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Messages - paddleboy17

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Gear Talk / Re: Impressions on the Jamis Aurora Elite (2009 Model)
« on: April 24, 2009, 02:31:45 pm »
I have to do this from memory as I am eating my lunch at work, and our web police will let me go to adventure cycling, but NOT the bike vendors...

There are two Aurora bikes:  The Aurora and the Aurora Elite.  From what I remember, the Aurora Elite has a really nice frame.  The 520 and the Aurora have comparable frames,  although the Aurora has a slightly inferior grade of steel relative to the 520.  So the Aurora Elite is worth buying just to get the better steel frame.  Both the Aurora and the Aurora Elite are geared similarly, and the Aurora Elite has nice components to go with that nicer frame.

I can't turn the big gears I could when I was younger, so the Aurora's are geared for someone with stronger legs than mine.  Maybe this is not an issue for you, or maybe your dealer can swap things around.  You might also see if you can get a deal on an Aurora Elite frame only and a build kit.  The 520 has a little friendlier gearing.  As I recall, the 520 has bar con shifters, and I don't remember what shifters the Elite has.

I will check my facts when I get home (and away from the web police), but the bottom line is that I would buy the Aurora Elite.

Gear Talk / Re: Pedal Suggestions for Soft Soled Shoes?
« on: April 23, 2009, 12:00:11 pm »
I would have to agree with Russ--get cycling shoes.  They may suck for hiking, but the stiffness is there to make your ride more comfortable.  You don't have to get clipless pedals, but they are easier to manage than toe clips equipped pedals.  You don't get anything out of your upstroke from a platform pedal.

I also have wide feet (D width).  I have a pair of SIDIs as my road shoes (even though they are SPD shoes).  I also have a pair of Specialized shoes that just happen to come with a wide toe box that I use for mountain bike riding.  The rationale is that my off road shoes get muddy and I like to keep my road shoes presentable.

You might want to build a relationship with your local bike shop.  Mine LBS told me about the Specialized shoes because the LBS knew their inventory and my needs.  The SIDI shoes were expensive, the Specialized shoes were not expensive.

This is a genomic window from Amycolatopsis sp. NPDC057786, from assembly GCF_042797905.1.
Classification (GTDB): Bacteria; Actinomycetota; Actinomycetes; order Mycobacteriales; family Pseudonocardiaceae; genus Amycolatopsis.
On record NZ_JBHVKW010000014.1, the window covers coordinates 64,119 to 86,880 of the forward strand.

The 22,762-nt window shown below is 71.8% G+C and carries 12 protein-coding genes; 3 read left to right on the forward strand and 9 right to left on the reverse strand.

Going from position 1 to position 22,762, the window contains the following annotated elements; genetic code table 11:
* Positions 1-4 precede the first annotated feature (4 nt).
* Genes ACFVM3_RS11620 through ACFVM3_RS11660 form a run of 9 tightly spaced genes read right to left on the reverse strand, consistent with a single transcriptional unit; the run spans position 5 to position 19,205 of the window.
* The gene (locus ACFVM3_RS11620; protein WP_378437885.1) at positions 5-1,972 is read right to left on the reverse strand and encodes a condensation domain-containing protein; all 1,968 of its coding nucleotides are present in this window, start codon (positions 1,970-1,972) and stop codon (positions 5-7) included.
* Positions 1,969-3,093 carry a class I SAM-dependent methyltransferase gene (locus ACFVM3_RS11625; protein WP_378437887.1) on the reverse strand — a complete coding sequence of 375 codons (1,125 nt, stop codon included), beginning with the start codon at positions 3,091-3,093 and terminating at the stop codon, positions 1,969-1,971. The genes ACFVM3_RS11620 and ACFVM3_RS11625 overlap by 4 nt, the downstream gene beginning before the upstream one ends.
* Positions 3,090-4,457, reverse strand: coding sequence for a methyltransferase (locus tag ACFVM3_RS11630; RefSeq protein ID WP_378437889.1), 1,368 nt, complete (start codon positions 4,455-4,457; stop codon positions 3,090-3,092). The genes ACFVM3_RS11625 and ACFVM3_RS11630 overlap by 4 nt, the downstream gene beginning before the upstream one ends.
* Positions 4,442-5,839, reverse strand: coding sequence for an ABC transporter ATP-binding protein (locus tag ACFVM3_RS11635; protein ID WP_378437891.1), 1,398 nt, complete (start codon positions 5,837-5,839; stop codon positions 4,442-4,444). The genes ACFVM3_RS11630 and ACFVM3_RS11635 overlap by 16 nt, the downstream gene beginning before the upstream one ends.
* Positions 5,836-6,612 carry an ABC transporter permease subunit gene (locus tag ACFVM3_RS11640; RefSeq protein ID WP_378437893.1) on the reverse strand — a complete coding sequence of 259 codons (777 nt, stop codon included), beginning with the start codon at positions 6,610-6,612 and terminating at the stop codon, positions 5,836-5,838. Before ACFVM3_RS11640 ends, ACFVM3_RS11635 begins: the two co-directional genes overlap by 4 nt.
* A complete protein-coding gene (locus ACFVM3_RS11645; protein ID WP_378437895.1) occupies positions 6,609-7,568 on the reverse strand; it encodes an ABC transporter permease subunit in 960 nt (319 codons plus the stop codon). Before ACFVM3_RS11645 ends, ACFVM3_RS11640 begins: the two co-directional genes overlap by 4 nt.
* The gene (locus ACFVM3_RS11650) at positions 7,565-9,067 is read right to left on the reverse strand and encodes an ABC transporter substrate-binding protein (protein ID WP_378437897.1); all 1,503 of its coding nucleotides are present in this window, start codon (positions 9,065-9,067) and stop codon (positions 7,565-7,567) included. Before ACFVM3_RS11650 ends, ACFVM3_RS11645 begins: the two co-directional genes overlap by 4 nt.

General Discussion / Re: Safety issues for solo biking
« on: April 20, 2009, 11:58:27 am »
I might add that you should have your cell phone charged and handy.  Calling 911 can solve a multitude of social problems: aggressive dogs, butt head drivers, rock pelting children, etc.

Gear Talk / Re: Inexpensive Touring Gear
« on: April 20, 2009, 11:54:00 am »
If you could guarantee trees on your route, you should consider a camping hammock instead of a tent.  I think these are in the $130-$150 range.  This is a about the price of a low end solo tent, and no Thermarest is needed.  I might try to go this route, but I upgraded my tent and mat last season.  The hammocks are strung between trees, and you enter from the bottom.  They looked really nice.  I thought REI carried them at one point.  Googling camping hammock should get you close.

There was a recent thread on cook stoves.  A home made alcohol stove is light and cheap.

I once listened to a lecture by a woman who had hiked the Appalachian Trail.  She had decided that hot meals were not worth trouble, and abandoned both her stove and cook set.  I am not sure that I would do that, but it is a very interesting concept.  This takes ultralight to a new level.

Good luck with your quest, and please post you final gear selection...

Be A Volunteer and Build Alliances / Re: Intro Thread
« on: April 07, 2009, 11:48:33 am »
Hi there.  I live in Michigan (that state just above Ohio)  :).

So of course I am interested in all things Michigan.  We see ourselves as a gateway to Canada (and Ohio).

There is lots of great riding here, and there is more to the state than Detroit.

As long as you are going to be doing single track, my preferences would be a trailer also.   I would think that your route would be wide enough to let you do either.  If there are sections of narrow trail, the trailer would have the edge as your bike will have a narrower envelope.

I am a notorious trailer bigot, and there are existing threads about trailers versus panniers that you should read. :)

Gear Talk / Re: compact sleeping bag for mt. riding.
« on: April 06, 2009, 12:59:24 pm »